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It’s been 15 years since his first memoir but Bruce is still living the dream as a "B" movie king in an "A" movie world.Bruce Campbell makes his triumphant return from where he left off in If Chins Could Kill with further hilarious, gut-wrenchingly honest confessions.Bruce brings us through his life in the decade since his first memoir and his roles as varied as they are nIt’s been 15 years since his first memoir but Bruce is still living the dream as a "B" movie king in an "A" movie world.Bruce Campbell makes his triumphant return from where he left off in If Chins Could Kill with further hilarious, gut-wrenchingly honest confessions.Bruce brings us through his life in the decade since his first memoir and his roles as varied as they are numerous- from his roles in the Spiderman movies to his self-referential My Name is Bruce to his role on #1 show Burn Notice and his new STARZ hit series Ash vs Evil Dead.Over the last 15 years, Bruce has become a regular on the Wizard World convention circuit, has created his @GroovyBruce twitter account with over 400,000 followers and a Facebook page with almost 250,000 likes. His profile and reach is lightyears beyond where it was for Chins.Hail to the Chin will be bursting with pictures and the signature humor that Bruce brought to If Chins Could Kill and will be devoured by his legions of fans across the country....

Title : Hail to the Chin: Further Confessions of a B Movie Actor
Author :
Rating :
ISBN : 9781250125606
Format Type : Hardcover
Number of Pages : 352 Pages
Status : Available For Download
Last checked : 21 Minutes ago!

Hail to the Chin: Further Confessions of a B Movie Actor Reviews

  • J.K. Grice
    2018-11-07 03:21

    Any fans of Bruce Campbell, or just a cool memoir period, should definitely enjoy HAIL TO THE CHIN. This book is chock full of Bruce's life stories and acting history, all delivered in that wonderfully funny and edgy Bruce Campbell way. I now realize that I haven't really dug deeply enough into Bruce's catalog of TV roles and films. I had no idea he was in a USA network series called BURN NOTICE that was a huge hit. I'm also fairly ashamed to admit that I have not seen the entire EVIL DEAD trilogy, but ARMY OF DARKNESS is one of my favorite cult classics of all time, and I watch it every year. When Bruce played Elvis in Bubba Ho Tep, I was absolutely blown away not only by his performance, but just by the sincerity and heart of the film regarding aging and dignity. So do yourself a favor, take one on THE CHIN and enjoy this excellent read!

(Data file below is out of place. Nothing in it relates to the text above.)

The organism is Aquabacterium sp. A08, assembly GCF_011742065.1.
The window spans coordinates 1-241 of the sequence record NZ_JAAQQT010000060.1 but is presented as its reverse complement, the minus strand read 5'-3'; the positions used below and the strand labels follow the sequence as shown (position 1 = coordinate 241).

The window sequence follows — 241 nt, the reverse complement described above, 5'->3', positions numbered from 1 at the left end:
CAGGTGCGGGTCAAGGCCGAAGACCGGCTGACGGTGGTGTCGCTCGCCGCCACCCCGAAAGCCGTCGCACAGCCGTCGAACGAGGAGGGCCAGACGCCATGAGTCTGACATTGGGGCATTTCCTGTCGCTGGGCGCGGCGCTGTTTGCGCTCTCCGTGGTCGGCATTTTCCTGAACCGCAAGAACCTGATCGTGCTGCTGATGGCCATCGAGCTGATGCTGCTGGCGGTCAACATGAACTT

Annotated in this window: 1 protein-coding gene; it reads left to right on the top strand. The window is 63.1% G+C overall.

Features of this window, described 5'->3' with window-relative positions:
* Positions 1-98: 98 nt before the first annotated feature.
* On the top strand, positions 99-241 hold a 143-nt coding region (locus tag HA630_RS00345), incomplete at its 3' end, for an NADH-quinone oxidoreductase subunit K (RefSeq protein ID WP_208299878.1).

• Jim
    2018-10-24 02:50

    Again, I'm impressed by Campbell's second autobiography, an excellent follow up to If Chins Could Kill: Confessions of a B-Movie Actor. If you haven't read that, he sums it up quickly in a PreRamble at the beginning. That sets the whole tone of the book. He doesn't take his life or work too seriously.He seems like such a regular working guy & he seems very honest about his life. For instance, he's mouthing off after a party one night & John Carpenter tells him to shut up. Hey, it happens, but telling everyone about it? There's not a lot of ego working here, but there sure are a lot of interesting experiences.I'm enough of a fan that I've watched most of his movies & TV series. I can't say I loved "The Man With The Screaming Brain", but it was fun. Stacy Keach (Mike Hammer) was a great mad scientist. To read about how & why it was made in Bulgaria was really interesting & contained a lot of great anecdotes. Ditto for "My Name Is Bruce" & "Ash Versus The Evil Dead". It took me a while to get through this because I only read it during lunch. That means it wasn't enthralling enough for me to make time for it after work, so I can't give it 5 stars. I certainly looked forward to lunch time each day, though.

  • Scott